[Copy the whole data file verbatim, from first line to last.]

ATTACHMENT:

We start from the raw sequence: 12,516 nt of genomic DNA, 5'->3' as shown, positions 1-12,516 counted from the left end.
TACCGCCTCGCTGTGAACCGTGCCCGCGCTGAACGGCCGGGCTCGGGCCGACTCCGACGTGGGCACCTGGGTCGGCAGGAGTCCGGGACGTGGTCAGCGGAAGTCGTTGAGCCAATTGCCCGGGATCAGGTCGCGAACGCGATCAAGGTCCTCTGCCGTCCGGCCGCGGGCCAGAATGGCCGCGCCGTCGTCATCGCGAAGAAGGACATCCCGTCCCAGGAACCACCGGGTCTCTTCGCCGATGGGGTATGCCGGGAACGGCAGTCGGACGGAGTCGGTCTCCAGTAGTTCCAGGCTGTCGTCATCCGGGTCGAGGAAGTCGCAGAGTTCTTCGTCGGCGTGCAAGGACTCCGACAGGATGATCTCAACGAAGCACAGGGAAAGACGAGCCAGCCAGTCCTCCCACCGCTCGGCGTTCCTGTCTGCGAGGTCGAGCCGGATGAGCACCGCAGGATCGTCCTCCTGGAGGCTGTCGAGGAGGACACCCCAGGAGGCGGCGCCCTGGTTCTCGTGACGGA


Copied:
We start from the raw sequence: 12,516 nt of genomic DNA, 5'->3' as shown, positions 1-12,516 counted from the left end.
TACCGCCTCGCTGTGAACCGTGCCCGCGCTGAACGGCCGGGCTCGGGCCGACTCCGACGTGGGCACCTGGGTCGGCAGGAGTCCGGGACGTGGTCAGCGGAAGTCGTTGAGCCAATTGCCCGGGATCAGGTCGCGAACGCGATCAAGGTCCTCTGCCGTCCGGCCGCGGGCCAGAATGGCCGCGCCGTCGTCATCGCGAAGAAGGACATCCCGTCCCAGGAACCACCGGGTCTCTTCGCCGATGGGGTATGCCGGGAACGGCAGTCGGACGGAGTCGGTCTCCAGTAGTTCCAGGCTGTCGTCATCCGGGTCGAGGAAGTCGCAGAGTTCTTCGTCGGCGTGCAAGGACTCCGACAGGATGATCTCAACGAAGCACAGGGAAAGACGAGCCAGCCAGTCCTCCCACCGCTCGGCGTTCCTGTCTGCGAGGTCGAGCCGGATGAGCACCGCAGGATCGTCCTCCTGGAGGCTGTCGAGGAGGACACCCCAGGAGGCGGCGCCCTGGTTCTCGTGACGGA